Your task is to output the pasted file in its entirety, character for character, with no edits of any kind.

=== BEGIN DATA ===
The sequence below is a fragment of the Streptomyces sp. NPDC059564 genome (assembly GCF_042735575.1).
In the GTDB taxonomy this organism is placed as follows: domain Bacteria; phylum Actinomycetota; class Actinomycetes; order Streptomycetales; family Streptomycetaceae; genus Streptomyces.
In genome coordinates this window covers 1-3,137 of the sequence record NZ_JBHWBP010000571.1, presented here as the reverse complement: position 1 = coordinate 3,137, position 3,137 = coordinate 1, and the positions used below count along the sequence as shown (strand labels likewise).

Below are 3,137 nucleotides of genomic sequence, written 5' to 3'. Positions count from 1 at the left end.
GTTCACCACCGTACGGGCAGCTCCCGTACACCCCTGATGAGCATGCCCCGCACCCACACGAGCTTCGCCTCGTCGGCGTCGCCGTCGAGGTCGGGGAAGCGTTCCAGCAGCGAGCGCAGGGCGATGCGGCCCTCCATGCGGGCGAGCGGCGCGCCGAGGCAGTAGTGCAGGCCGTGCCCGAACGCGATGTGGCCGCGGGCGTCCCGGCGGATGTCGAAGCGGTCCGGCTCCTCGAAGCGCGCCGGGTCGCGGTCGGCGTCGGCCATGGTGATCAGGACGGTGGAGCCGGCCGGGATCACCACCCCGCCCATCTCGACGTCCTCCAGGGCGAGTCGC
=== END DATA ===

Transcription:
The sequence below is a fragment of the Streptomyces sp. NPDC059564 genome (assembly GCF_042735575.1).
In the GTDB taxonomy this organism is placed as follows: domain Bacteria; phylum Actinomycetota; class Actinomycetes; order Streptomycetales; family Streptomycetaceae; genus Streptomyces.
In genome coordinates this window covers 1-3,137 of the sequence record NZ_JBHWBP010000571.1, presented here as the reverse complement: position 1 = coordinate 3,137, position 3,137 = coordinate 1, and the positions used below count along the sequence as shown (strand labels likewise).

Below are 3,137 nucleotides of genomic sequence, written 5' to 3'. Positions count from 1 at the left end.
GTTCACCACCGTACGGGCAGCTCCCGTACACCCCTGATGAGCATGCCCCGCACCCACACGAGCTTCGCCTCGTCGGCGTCGCCGTCGAGGTCGGGGAAGCGTTCCAGCAGCGAGCGCAGGGCGATGCGGCCCTCCATGCGGGCGAGCGGCGCGCCGAGGCAGTAGTGCAGGCCGTGCCCGAACGCGATGTGGCCGCGGGCGTCCCGGCGGATGTCGAAGCGGTCCGGCTCCTCGAAGCGCGCCGGGTCGCGGTCGGCGTCGGCCATGGTGATCAGGACGGTGGAGCCGGCCGGGATCACCACCCCGCCCATCTCGACGTCCTCCAGGGCGAGTCGC